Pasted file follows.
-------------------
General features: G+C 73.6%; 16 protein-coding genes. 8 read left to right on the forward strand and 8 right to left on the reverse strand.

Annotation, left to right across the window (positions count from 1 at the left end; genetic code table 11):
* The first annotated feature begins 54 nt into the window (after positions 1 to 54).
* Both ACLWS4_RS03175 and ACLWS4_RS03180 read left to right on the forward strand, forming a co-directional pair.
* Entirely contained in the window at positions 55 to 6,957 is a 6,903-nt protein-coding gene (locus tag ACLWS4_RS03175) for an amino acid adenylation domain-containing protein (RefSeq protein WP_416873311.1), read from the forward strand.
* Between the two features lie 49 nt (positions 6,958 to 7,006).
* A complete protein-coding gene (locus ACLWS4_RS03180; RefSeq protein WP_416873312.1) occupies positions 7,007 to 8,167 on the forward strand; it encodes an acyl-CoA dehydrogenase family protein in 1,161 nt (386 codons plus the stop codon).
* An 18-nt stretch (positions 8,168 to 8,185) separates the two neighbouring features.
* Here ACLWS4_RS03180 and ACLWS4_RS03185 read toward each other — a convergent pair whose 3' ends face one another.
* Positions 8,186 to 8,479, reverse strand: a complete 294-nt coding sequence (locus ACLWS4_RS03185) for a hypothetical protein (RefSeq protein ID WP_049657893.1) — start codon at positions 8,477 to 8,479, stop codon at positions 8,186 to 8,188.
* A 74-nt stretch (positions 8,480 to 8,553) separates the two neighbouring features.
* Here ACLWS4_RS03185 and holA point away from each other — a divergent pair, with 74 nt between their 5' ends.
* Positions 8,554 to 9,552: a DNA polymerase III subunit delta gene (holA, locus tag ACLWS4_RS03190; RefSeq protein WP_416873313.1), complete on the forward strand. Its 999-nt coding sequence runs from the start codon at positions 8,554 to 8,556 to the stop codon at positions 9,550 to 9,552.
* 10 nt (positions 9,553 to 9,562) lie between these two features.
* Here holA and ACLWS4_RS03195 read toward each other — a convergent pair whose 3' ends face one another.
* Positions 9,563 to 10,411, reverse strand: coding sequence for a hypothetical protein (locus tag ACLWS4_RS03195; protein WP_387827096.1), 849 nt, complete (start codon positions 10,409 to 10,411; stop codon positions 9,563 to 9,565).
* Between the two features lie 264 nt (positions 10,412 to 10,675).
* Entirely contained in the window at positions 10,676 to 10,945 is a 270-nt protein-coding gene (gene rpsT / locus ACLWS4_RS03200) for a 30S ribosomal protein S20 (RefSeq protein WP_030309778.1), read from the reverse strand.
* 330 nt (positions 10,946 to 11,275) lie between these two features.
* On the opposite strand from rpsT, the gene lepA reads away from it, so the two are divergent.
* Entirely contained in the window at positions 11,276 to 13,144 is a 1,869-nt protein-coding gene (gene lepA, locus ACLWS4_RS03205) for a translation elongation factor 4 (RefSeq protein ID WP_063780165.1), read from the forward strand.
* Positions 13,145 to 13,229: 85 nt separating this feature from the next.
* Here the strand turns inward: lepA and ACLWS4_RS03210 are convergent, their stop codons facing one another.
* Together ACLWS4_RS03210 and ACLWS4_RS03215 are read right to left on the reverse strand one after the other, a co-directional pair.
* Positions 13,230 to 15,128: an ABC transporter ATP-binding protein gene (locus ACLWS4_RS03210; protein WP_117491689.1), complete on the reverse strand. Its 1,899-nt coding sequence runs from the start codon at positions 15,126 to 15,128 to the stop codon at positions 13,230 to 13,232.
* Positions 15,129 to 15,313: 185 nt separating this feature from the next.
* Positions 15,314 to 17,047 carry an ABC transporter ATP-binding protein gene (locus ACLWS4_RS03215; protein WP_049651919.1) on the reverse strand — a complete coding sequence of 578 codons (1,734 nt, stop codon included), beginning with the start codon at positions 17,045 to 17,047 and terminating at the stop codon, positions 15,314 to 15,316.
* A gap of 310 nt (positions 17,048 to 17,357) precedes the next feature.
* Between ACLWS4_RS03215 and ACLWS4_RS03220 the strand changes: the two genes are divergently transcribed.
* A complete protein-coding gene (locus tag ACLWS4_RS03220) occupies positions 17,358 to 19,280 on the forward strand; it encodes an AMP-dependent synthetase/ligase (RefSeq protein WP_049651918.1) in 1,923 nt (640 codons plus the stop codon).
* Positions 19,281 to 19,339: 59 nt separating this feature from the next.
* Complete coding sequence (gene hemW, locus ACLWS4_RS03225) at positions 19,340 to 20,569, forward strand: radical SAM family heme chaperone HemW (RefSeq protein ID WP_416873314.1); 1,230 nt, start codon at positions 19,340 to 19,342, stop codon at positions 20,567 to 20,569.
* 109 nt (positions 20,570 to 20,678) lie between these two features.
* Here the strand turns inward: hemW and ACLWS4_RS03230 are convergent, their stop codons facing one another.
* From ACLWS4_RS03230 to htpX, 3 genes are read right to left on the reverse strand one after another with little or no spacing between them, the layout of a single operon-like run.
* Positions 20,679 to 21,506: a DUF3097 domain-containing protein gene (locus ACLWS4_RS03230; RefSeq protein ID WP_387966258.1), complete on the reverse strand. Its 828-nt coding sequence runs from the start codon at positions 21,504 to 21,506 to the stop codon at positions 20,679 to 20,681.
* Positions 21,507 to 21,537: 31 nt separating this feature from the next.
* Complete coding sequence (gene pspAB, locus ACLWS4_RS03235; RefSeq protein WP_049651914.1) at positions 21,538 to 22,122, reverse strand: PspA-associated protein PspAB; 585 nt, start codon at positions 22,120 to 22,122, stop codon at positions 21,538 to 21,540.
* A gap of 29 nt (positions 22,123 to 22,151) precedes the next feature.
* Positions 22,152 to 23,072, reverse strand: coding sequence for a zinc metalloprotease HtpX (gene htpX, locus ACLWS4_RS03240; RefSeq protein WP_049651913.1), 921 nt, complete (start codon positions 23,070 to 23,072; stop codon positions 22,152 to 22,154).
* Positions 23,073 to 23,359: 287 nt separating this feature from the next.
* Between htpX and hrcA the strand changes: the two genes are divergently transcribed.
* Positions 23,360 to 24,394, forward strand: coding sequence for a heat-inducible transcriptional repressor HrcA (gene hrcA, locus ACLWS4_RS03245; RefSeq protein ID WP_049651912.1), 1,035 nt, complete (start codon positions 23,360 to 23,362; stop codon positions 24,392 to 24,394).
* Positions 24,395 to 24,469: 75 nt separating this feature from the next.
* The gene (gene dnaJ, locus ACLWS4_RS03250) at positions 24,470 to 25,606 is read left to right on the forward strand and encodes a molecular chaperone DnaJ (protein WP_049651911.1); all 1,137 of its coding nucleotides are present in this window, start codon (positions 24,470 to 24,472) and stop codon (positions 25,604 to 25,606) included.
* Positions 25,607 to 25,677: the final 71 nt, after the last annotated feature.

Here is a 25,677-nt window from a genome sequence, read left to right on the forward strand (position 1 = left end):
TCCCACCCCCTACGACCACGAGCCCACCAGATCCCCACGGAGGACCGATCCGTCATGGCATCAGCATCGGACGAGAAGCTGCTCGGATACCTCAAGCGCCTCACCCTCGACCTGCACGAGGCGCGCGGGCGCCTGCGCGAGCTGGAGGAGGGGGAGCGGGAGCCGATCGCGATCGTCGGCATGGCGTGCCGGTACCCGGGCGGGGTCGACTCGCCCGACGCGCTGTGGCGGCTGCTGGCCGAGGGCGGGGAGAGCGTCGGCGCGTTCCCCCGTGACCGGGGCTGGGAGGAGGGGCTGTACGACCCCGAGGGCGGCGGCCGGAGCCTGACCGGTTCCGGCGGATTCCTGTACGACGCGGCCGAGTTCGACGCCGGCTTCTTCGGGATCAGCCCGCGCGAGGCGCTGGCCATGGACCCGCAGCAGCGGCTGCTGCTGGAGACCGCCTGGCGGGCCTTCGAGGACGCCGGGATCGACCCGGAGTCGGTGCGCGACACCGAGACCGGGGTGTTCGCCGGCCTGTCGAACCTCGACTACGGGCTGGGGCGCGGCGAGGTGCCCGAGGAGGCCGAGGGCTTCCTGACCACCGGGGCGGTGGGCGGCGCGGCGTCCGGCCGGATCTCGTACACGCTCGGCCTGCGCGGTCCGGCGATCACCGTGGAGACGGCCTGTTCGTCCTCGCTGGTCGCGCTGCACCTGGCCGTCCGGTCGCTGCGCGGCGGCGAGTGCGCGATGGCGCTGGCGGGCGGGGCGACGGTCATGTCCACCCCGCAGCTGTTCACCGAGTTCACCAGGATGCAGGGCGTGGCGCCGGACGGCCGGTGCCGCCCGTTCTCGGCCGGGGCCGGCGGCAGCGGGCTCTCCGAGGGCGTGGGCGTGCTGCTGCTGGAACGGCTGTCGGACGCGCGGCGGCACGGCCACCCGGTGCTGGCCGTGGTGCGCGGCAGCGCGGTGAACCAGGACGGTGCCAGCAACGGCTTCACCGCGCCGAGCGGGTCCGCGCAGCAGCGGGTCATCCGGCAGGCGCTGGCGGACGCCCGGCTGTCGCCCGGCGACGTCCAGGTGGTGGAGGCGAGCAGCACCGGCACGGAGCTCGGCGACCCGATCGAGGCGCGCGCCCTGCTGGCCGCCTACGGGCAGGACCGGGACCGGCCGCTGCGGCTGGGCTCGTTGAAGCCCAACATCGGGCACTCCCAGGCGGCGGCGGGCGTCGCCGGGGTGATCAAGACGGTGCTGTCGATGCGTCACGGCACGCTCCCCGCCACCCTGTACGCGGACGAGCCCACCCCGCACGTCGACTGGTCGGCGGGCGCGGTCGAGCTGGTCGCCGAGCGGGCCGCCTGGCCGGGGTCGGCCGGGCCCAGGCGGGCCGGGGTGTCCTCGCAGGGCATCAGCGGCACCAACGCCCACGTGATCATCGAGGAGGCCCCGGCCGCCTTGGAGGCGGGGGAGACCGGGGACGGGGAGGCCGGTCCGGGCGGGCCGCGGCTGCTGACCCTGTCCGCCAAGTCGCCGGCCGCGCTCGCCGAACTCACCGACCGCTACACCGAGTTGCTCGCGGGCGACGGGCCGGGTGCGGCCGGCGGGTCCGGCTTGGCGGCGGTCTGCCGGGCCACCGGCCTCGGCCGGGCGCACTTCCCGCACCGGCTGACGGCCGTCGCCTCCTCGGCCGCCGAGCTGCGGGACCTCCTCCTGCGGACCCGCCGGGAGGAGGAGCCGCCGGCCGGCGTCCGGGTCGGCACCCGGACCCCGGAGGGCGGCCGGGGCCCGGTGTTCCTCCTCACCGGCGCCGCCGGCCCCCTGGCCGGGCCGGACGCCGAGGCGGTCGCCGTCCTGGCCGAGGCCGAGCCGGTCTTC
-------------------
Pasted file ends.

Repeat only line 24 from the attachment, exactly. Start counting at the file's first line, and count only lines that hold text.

* Together ACLWS4_RS03210 and ACLWS4_RS03215 are read right to left on the reverse strand one after the other, a co-directional pair.